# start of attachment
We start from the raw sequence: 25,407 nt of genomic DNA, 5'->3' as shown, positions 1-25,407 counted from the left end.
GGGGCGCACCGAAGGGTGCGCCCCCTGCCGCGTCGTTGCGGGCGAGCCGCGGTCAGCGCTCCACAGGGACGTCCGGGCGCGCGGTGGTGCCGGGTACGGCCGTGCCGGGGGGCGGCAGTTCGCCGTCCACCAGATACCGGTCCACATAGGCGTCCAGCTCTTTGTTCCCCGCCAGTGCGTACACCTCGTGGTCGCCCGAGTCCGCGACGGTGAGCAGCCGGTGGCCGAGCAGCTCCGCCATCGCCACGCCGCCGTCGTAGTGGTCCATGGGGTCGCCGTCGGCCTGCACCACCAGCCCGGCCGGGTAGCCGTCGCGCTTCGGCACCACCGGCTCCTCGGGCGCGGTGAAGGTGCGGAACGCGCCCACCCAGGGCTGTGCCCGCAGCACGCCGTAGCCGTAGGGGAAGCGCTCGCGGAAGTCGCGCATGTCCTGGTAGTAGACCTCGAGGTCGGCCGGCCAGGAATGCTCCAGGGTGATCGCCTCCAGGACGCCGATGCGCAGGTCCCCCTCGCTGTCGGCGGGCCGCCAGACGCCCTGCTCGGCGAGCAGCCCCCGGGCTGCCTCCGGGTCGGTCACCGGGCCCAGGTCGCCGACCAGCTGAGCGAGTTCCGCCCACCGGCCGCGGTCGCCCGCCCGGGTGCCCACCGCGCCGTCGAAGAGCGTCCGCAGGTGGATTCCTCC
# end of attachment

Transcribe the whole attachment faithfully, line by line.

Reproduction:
We start from the raw sequence: 25,407 nt of genomic DNA, 5'->3' as shown, positions 1-25,407 counted from the left end.
GGGGCGCACCGAAGGGTGCGCCCCCTGCCGCGTCGTTGCGGGCGAGCCGCGGTCAGCGCTCCACAGGGACGTCCGGGCGCGCGGTGGTGCCGGGTACGGCCGTGCCGGGGGGCGGCAGTTCGCCGTCCACCAGATACCGGTCCACATAGGCGTCCAGCTCTTTGTTCCCCGCCAGTGCGTACACCTCGTGGTCGCCCGAGTCCGCGACGGTGAGCAGCCGGTGGCCGAGCAGCTCCGCCATCGCCACGCCGCCGTCGTAGTGGTCCATGGGGTCGCCGTCGGCCTGCACCACCAGCCCGGCCGGGTAGCCGTCGCGCTTCGGCACCACCGGCTCCTCGGGCGCGGTGAAGGTGCGGAACGCGCCCACCCAGGGCTGTGCCCGCAGCACGCCGTAGCCGTAGGGGAAGCGCTCGCGGAAGTCGCGCATGTCCTGGTAGTAGACCTCGAGGTCGGCCGGCCAGGAATGCTCCAGGGTGATCGCCTCCAGGACGCCGATGCGCAGGTCCCCCTCGCTGTCGGCGGGCCGCCAGACGCCCTGCTCGGCGAGCAGCCCCCGGGCTGCCTCCGGGTCGGTCACCGGGCCCAGGTCGCCGACCAGCTGAGCGAGTTCCGCCCACCGGCCGCGGTCGCCCGCCCGGGTGCCCACCGCGCCGTCGAAGAGCGTCCGCAGGTGGATTCCTCC